World Powers’ Conflicting Interests Globalize ISIS Crisis

While the ISIS’ terrorist attacks on Paris were just a very small portion of its wide-ranging terror actions which have hit a European country, but this small terror portion has made clear for the European countries the significance of joining the campaign which seeks destroying the ISIS terrorist group. The European understanding comes while the US and Russia have already been involved in anti-ISIS fight. The internationalization of the ISIS threat more than any other factor has taken place as a result of power weakness in West Asian countries which has originated from the regional powers’ inconsistent interests and objectives. In fact, Iran, Saudi Arabia and Turkey are the three significant regional powers involved in the current developments of the Iraqi and Syrian crises. The inconsistency in interests of three sides of this regional triangle of power has caused each of them to fail to make tip the balance in their favor.

Turkey, for example, as an influential neighbor envisions Syria’s future without President Bashar al-Assad’s presence as it looks forward to see the shrinking of the Kurds’ power. Saudi Arabia’s priority is to overthrow President al-Assad as Iran’s largest regional friend. But, Riyadh pays less attention to the Kurdish issue than Turkey does. Ankara and Riyadh, while different on some cases, are united in chasing the shared goal of removing Bashar al-Assad from power, and this is what makes them different from Tehran. In addition to the significance of holding back ISIS which is considered a serious threat for the Shiite people, Iran views the Syrian developments from a different dimension. Actually, the fall of al-Assad’s government, which represents a linking point between Iran and Lebanon’s Hezbollah, which is part of Iran’s policy in the region, would be a big blow to Iran. Therefore, Tehran sets high on the agenda of its regional policies the protection of the Syrian government along with staging measures to push back the threat posed by ISIS to Iran’s security.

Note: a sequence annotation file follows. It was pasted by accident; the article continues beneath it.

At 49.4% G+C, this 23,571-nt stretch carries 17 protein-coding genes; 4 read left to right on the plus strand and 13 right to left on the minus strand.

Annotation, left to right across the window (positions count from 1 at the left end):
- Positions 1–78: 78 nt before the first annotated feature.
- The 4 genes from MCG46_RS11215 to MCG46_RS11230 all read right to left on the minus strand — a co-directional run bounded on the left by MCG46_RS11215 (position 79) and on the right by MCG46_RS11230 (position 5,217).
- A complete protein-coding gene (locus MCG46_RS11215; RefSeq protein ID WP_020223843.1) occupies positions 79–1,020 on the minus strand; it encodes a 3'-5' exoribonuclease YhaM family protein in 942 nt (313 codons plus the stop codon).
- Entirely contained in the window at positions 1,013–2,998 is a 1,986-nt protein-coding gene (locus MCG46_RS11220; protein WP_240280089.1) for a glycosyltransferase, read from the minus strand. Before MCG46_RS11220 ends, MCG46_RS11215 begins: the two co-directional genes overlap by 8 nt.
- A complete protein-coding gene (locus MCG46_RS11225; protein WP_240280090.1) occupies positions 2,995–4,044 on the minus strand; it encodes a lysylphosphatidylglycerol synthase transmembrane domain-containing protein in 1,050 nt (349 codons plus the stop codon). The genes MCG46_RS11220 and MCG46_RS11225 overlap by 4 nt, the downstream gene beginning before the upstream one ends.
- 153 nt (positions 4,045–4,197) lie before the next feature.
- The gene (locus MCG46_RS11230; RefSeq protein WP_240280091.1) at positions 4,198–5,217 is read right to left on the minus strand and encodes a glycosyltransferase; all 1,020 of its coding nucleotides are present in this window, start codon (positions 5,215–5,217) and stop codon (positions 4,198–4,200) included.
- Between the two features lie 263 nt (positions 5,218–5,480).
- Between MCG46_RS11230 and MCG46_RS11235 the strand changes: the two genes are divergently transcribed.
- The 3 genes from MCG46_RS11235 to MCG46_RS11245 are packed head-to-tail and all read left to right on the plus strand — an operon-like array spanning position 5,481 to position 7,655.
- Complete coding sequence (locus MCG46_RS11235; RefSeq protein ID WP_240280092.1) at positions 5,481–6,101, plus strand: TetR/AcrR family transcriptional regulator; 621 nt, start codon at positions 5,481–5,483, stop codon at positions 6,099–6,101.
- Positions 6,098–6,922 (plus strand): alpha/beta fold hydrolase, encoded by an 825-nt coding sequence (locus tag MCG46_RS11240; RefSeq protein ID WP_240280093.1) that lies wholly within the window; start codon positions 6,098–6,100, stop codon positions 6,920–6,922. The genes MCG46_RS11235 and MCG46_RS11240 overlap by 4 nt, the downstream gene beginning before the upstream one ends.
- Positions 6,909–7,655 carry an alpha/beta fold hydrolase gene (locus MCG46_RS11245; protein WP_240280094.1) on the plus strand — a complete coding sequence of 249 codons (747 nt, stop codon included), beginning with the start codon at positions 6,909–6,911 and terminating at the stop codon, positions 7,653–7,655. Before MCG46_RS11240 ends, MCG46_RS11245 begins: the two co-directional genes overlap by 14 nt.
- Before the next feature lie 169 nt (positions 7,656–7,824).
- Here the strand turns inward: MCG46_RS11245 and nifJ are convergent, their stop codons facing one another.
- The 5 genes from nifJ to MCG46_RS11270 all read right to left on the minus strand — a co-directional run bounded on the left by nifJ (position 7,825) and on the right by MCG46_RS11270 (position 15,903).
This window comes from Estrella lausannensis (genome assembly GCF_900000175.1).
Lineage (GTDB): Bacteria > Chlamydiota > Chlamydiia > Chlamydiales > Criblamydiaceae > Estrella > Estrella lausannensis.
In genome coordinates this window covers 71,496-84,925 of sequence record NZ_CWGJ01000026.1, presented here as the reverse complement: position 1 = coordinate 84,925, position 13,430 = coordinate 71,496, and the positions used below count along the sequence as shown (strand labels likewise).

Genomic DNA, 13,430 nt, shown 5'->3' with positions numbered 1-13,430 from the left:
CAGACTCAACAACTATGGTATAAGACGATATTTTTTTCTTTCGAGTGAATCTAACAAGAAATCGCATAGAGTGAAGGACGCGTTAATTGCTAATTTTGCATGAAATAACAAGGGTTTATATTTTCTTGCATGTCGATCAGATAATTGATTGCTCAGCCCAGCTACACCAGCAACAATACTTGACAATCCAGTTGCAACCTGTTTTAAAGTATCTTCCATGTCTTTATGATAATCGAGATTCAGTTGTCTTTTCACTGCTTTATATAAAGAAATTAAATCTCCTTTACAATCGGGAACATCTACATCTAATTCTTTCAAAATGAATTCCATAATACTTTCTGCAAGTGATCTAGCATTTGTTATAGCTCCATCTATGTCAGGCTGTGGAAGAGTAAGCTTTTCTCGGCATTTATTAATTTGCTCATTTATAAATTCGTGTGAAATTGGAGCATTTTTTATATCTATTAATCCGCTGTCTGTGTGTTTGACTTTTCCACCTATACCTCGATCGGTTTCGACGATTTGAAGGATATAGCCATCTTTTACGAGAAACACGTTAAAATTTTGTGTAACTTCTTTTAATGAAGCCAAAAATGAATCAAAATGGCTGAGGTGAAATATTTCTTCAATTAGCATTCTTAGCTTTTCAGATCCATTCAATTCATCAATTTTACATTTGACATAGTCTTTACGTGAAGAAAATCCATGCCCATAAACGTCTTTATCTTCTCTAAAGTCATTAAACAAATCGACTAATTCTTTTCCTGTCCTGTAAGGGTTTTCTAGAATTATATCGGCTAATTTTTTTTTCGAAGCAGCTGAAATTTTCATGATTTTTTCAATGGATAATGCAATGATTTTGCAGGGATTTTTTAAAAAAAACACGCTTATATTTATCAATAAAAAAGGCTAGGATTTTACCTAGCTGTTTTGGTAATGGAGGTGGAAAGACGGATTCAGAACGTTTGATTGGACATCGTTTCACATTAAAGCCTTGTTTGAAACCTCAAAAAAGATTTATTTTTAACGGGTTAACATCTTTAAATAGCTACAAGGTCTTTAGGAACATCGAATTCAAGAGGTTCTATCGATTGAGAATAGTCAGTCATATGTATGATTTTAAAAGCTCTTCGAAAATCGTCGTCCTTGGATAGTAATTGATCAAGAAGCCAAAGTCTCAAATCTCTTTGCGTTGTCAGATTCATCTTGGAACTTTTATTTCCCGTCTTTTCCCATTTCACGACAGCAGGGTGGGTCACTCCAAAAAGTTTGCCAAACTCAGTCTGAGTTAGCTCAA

Due to these discords and the disconcerted responses of the region’s power claimers to ISIS the ground is prepared for the intervention of international powers in the Syrian crisis. Now that Europe stepped in, the same triangle pattern could be imagined for the global powers. Russia, the US and Europe triangle, with different objectives, are striking ISIS’ positions under the excuse of fighting against terrorism. While the US views West Asia as its vital area of interests, and backing its allies, protecting the Israeli regime and ensuring the energy security are of significance for Washington, it does not like the stay of Bashar al-Assad in the power, because he serves interests of Russia and Iran as works against Tel Aviv’s interests. But, the European countries’ priority is to immunize the green continent against risks oncoming from West Asia’s devastating crisis. Concerning the future of al-Assad’s government, it seems that Europe would follow the US policies; however, after the blow dealt to it by ISIS, Europe would set the obliteration of the ISIS terror group as its priority even before President Assad’s ouster.

Therefore, the borderline between the US and EU policies in the West Asian region is that the EU seeks a speedy and comprehensive obliteration of the terrorist groups while the US in the event of a protracted crisis would be happy with eruption of fight between such regional powers as Iran, Saudi Arabia and Turkey and shrinkage of their power. Washington would also be satisfied with the rise of a balance of power between the three countries and a rise in the consumption of arms in the region. But Russia has a different vision of the region’s developments which is closer to that of Iran. Current Syrian government is one of the places that represents a toehold for Russia, enabling Moscow to intervene in the region’s affairs to counter the US. So, the second power triangle owns three conflicting sides, too.

Merging two triangles of the international and regional powers, instead of coming up with a balanced hexagon of power which in case of coordination would be able to choke off terrorists, we would reach an unordered shape every side of which is heading towards a different direction, with the only motive keeping the engaged sides to stay beside each other is the need to fight extremism and the violence originating from it in order to preserve their own security. To restore stability to the region, an inclusive anti-terror coalition including the current regional and global powers must be formed in a balanced pattern. The balance would emerge only after the abovementioned sides reach the necessary result, agree on the Syrian future and secure their own national interests. However; these goals can be achieved in the light of of genuine negotiations and exchange of advantages which can be overlooked. Otherwise, the most expected result would be protraction of the crisis.


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